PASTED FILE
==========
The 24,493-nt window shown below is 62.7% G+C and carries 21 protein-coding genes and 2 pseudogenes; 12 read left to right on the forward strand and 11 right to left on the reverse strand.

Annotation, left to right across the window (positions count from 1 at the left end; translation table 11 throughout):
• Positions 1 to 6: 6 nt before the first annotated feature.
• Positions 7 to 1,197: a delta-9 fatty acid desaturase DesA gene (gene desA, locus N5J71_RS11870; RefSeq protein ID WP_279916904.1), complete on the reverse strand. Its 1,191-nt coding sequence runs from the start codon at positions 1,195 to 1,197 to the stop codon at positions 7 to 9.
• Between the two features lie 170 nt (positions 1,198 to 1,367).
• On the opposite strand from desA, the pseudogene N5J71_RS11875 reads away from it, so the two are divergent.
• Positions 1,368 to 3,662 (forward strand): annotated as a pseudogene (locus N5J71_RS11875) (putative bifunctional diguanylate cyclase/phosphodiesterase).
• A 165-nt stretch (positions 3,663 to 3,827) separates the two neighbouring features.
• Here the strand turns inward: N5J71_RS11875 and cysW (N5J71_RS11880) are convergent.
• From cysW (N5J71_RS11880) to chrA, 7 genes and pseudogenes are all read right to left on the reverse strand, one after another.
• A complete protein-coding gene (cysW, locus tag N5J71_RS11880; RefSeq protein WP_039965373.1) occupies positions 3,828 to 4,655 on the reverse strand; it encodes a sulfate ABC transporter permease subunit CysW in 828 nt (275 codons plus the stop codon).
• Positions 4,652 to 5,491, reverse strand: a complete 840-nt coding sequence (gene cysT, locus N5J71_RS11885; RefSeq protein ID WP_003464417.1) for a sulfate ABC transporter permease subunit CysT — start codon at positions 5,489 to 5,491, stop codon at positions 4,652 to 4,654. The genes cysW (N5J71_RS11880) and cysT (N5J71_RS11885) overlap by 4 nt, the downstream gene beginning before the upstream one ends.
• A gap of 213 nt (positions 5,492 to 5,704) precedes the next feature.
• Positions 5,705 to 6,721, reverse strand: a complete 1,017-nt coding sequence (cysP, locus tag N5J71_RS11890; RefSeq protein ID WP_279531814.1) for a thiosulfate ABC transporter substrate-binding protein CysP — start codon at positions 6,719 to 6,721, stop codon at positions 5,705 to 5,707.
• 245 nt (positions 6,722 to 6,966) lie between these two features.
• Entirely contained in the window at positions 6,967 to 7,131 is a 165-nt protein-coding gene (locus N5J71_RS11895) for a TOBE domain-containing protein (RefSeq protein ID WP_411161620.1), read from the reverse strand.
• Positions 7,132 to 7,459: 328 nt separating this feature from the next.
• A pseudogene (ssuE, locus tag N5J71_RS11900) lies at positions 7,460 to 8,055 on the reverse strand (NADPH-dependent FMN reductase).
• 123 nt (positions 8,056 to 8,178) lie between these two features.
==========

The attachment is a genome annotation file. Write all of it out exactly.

The 24,493-nt window shown below is 62.7% G+C and carries 21 protein-coding genes and 2 pseudogenes; 12 read left to right on the forward strand and 11 right to left on the reverse strand.

Annotation, left to right across the window (positions count from 1 at the left end; translation table 11 throughout):
• Positions 1 to 6: 6 nt before the first annotated feature.
• Positions 7 to 1,197: a delta-9 fatty acid desaturase DesA gene (gene desA, locus N5J71_RS11870; RefSeq protein ID WP_279916904.1), complete on the reverse strand. Its 1,191-nt coding sequence runs from the start codon at positions 1,195 to 1,197 to the stop codon at positions 7 to 9.
• Between the two features lie 170 nt (positions 1,198 to 1,367).
• On the opposite strand from desA, the pseudogene N5J71_RS11875 reads away from it, so the two are divergent.
• Positions 1,368 to 3,662 (forward strand): annotated as a pseudogene (locus N5J71_RS11875) (putative bifunctional diguanylate cyclase/phosphodiesterase).
• A 165-nt stretch (positions 3,663 to 3,827) separates the two neighbouring features.
• Here the strand turns inward: N5J71_RS11875 and cysW (N5J71_RS11880) are convergent.
• From cysW (N5J71_RS11880) to chrA, 7 genes and pseudogenes are all read right to left on the reverse strand, one after another.
• A complete protein-coding gene (cysW, locus tag N5J71_RS11880; RefSeq protein WP_039965373.1) occupies positions 3,828 to 4,655 on the reverse strand; it encodes a sulfate ABC transporter permease subunit CysW in 828 nt (275 codons plus the stop codon).
• Positions 4,652 to 5,491, reverse strand: a complete 840-nt coding sequence (gene cysT, locus N5J71_RS11885; RefSeq protein ID WP_003464417.1) for a sulfate ABC transporter permease subunit CysT — start codon at positions 5,489 to 5,491, stop codon at positions 4,652 to 4,654. The genes cysW (N5J71_RS11880) and cysT (N5J71_RS11885) overlap by 4 nt, the downstream gene beginning before the upstream one ends.
• A gap of 213 nt (positions 5,492 to 5,704) precedes the next feature.
• Positions 5,705 to 6,721, reverse strand: a complete 1,017-nt coding sequence (cysP, locus tag N5J71_RS11890; RefSeq protein ID WP_279531814.1) for a thiosulfate ABC transporter substrate-binding protein CysP — start codon at positions 6,719 to 6,721, stop codon at positions 5,705 to 5,707.
• 245 nt (positions 6,722 to 6,966) lie between these two features.
• Entirely contained in the window at positions 6,967 to 7,131 is a 165-nt protein-coding gene (locus N5J71_RS11895) for a TOBE domain-containing protein (RefSeq protein ID WP_411161620.1), read from the reverse strand.
• Positions 7,132 to 7,459: 328 nt separating this feature from the next.
• A pseudogene (ssuE, locus tag N5J71_RS11900) lies at positions 7,460 to 8,055 on the reverse strand (NADPH-dependent FMN reductase).
• 123 nt (positions 8,056 to 8,178) lie between these two features.